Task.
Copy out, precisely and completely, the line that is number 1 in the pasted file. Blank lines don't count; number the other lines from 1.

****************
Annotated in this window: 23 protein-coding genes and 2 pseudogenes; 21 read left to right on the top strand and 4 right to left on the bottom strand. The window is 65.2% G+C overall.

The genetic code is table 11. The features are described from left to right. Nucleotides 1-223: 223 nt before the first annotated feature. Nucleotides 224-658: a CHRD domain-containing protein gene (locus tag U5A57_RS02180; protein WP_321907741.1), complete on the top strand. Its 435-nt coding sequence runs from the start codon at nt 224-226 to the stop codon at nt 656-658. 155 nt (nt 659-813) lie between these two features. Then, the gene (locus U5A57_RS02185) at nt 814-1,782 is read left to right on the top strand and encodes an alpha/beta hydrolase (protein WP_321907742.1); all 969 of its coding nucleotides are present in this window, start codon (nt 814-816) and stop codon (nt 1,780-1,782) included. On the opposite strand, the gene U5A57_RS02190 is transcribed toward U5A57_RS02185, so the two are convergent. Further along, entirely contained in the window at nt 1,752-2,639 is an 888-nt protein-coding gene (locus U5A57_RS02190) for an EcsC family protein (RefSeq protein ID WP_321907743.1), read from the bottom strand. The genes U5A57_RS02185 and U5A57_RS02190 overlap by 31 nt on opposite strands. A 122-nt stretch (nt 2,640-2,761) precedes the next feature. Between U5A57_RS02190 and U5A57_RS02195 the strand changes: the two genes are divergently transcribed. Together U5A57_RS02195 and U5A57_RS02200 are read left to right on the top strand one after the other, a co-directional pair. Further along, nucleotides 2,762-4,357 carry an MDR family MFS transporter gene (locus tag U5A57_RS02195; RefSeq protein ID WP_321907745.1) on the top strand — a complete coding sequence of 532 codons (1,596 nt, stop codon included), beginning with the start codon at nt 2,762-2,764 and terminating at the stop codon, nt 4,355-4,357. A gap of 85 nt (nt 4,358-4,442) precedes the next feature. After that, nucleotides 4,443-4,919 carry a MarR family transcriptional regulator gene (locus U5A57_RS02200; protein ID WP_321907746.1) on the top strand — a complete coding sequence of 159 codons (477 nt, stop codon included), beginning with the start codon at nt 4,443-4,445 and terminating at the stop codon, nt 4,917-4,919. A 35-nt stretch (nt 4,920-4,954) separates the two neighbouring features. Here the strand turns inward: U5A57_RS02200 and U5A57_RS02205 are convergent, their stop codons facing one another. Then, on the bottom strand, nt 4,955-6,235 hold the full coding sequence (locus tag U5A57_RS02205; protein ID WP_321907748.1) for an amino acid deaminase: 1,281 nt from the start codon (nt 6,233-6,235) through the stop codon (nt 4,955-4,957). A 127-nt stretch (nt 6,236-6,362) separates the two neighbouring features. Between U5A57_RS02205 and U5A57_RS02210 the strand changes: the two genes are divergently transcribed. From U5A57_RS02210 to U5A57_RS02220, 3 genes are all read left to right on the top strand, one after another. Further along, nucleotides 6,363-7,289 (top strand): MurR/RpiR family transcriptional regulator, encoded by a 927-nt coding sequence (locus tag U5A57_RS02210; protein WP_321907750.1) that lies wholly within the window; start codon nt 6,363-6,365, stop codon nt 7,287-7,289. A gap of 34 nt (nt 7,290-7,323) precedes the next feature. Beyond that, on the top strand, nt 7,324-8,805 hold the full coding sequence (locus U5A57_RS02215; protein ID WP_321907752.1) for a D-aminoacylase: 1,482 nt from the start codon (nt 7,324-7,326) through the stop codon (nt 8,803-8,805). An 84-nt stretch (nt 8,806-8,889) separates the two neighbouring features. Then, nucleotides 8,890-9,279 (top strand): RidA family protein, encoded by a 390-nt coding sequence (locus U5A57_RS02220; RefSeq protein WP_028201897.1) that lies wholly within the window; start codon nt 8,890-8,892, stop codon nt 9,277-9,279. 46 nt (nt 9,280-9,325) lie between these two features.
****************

Annotated in this window: 23 protein-coding genes and 2 pseudogenes; 21 read left to right on the top strand and 4 right to left on the bottom strand. The window is 65.2% G+C overall.